My name is Dr. David Gold and I am a geologist specialising in basin analysis, carbonate sedimentology, and biostratigraphy of larger benthic foraminifera. I have been a full-time geologist for 7 years having pursued a life-long interest in rocks and fossils since I was a child. I have always had a great love for the planet we inhabit, both in terms of earth system processes, extant and extinct life, and how these two interact. I felt the best way to develop my love for Planet Earth was to go to university and find out more about how it worked.
University of Portsmouth 2008-2011
I began studying ‘Palaeobiology & Evolution’ at the University of Portsmouth in 2008. I originally decided to study Palaeontology as when I was a child this was always something that I had wanted to do. I enjoyed learning about the taxonomy and evolutionary histories of many extant and extinct groups of vertebrate and invertebrate organisms. This also led to learning about some of the remarkable adaptations these organisms have through studying their anatomy and the comparative anatomy between organisms is something that still holds my interest to this day.
I soon learned that for fossils to be truly useful a good knowledge of the sediments that house them is required, and thus began my love for sedimentology. In some (most?!) cases the sedimentology of a sample is much more interesting than the fossils it contains. I believe that palaeontology and sedimentology are not mutually exclusive but compliment each other. A good grasp of the environmental preferences of the organisms and the depositional textures/fabrics within the rocks can tell us much about when and where these rocks were deposited, with implications for what the adjacent depositional environments are. Further study of the subsequent diagenetic textures/fabrics of the rock formed after it has been deposited gives insights into what processes the rock has been subjected to as it has been buried, and in some cases brought back to the surface.
I left the University of Portsmouth in 2011 with a First-Class Honours degree, having been awarded the ‘Palaeobiology & Evolution Project Prize’ for my final year dissertation on the ‘Taphonomy and Diagenesis of ammonites from the Whitby Mudstone Formation of the Yorkshire Lias’ which was also nominated for the 2011 BSRG prize in undergraduate sedimentology. I thoroughly enjoyed my time at the University of Portsmouth and would recommend it to any potential student thinking about a career in geoscience. I found the lecturers both knowledgable and inspiring, some of whom continue to support and inspire me to this day.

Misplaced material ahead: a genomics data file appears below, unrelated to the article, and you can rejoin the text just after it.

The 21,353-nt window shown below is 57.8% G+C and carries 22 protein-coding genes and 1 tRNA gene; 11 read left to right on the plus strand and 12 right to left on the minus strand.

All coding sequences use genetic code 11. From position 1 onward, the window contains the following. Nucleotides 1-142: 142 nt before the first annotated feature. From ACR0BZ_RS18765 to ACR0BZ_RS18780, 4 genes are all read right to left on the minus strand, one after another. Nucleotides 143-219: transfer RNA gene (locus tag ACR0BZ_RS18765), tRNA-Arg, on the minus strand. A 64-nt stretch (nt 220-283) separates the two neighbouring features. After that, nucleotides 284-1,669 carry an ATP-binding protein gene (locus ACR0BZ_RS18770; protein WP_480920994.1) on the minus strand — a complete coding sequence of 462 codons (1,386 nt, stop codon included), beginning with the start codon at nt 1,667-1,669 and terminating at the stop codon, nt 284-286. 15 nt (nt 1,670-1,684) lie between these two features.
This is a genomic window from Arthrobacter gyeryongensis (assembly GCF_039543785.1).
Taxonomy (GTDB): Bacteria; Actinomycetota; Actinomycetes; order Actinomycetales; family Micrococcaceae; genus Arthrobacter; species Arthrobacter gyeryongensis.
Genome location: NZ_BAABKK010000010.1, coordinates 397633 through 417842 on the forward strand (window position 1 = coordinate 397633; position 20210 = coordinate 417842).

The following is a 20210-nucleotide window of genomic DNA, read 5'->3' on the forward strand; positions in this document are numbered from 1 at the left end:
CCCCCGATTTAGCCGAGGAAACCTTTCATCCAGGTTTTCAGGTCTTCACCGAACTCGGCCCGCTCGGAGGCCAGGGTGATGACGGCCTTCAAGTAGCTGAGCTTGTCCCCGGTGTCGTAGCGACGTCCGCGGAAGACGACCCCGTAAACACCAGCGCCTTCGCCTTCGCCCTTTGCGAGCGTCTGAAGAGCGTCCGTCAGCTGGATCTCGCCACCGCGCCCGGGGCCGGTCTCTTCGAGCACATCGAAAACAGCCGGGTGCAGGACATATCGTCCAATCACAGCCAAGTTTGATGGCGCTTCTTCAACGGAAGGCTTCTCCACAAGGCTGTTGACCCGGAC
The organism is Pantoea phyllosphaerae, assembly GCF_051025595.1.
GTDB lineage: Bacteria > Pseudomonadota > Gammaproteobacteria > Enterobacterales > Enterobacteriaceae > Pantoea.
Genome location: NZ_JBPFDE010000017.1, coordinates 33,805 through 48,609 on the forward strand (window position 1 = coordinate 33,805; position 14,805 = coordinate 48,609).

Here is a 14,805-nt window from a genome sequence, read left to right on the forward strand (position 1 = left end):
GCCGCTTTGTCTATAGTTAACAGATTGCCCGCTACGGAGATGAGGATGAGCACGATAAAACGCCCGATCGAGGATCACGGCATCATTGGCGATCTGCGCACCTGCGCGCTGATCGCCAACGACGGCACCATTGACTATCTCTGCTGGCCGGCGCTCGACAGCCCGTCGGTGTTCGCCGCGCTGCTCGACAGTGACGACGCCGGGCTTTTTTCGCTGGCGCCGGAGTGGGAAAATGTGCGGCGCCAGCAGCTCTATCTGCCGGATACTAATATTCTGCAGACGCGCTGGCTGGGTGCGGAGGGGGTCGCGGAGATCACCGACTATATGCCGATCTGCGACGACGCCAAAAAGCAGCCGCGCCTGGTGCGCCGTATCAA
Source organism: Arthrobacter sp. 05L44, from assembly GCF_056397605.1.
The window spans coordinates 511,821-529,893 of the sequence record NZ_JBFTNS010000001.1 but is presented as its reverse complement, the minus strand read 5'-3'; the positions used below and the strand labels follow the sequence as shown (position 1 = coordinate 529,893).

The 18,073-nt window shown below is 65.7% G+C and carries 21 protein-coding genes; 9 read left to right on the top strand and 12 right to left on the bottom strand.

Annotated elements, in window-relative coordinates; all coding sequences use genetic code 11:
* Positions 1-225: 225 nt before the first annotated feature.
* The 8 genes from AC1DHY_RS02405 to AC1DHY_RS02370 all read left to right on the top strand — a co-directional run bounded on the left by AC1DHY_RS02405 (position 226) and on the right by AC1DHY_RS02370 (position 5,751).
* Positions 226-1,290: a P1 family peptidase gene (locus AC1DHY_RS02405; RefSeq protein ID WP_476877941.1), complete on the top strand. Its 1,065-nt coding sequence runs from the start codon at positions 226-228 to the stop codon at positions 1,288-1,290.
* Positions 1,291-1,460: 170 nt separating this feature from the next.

Southeast Asia Research Group (SEARG) 2011-2014
Having left Portsmouth I joined the Southeast Asia Research Group (SEARG) at Royal Holloway, University of London to work on a PhD project based in the little-explored island wilderness of New Guinea. SEARG have a long history of working in many regions of Southeast Asia (including Indonesia, Malaysia, Myanmar, and the Philippines to name a few) and has contributed significantly to the present day understanding of the history of this tectonically complex region. This is some feat as the research group is small and projects extend across a wide area, and I feel incredibly privileged to have been a part of it.
The start of my PhD project was a steep learning curve as I was working on basin analysis that required me to have a good understanding of structural geology, something I had neglected at Portsmouth. But I soon found myself enjoying learning new concepts under the expert tutelage of my supervisor and staff in the Earth Sciences Department of Royal Holloway. My project also enabled me to spend a combined total of 6 months in the dense jungles of New Guinea.
Fieldwork in New Guinea is as challenging as it is rewarding. I feel extremely lucky to have been given the opportunity to spend such a long time in such a beautiful place and meeting some incredible animals and people along the way, as well as being given the responsibility to help with the logistics of conducting fieldwork in the area to industrial clients. I will be posting a lot more about fieldwork in New Guinea on this site in the near future.
By the time I had finished at Royal Holloway I had learned a great deal about structural geology, plate tectonics, and basin analysis, as well as furthering my skills in palaeontology and carbonate sedimentology. This contributed to me becoming the ‘well-rounded’ geologist that I am today. During my time at SEARG I helped established working relationships with the University of Papua (Universitas Negeri Papua or UNIPA) from academic collaboration with the Royal Botanical Gardens at Kew, and it is rewarding to know that I have left a legacy at SEARG for future and continuing work with UNIPA contributing to the better understanding of the region of West Papua in New Guinea.
I received my PhD from Royal Holloway, University of London in 2014 although I am continuing to publish the results of my research as part of SEARG and hope to conduct further research in the area in the future. Again, I thoroughly enjoyed my time at Royal Holloway and learned much from people who are some of the best experts in their field and who continue to support my work. I would recommend studying at Royal Holloway to any aspiring future geoscientists as a great place to start their academic career.
2014 to Present
I now work as a biostratigrapher and carbonate sedimentologist at a geoservice company in North Wales. My current work has enabled me to expand my knowledge of different places on the planet at different points in time and I enjoy continuing to learn new things on a weekly basis.
My work continues to enable me to travel and I have been lucky enough to work in Southeast Asia, the Caribbean and Middle East.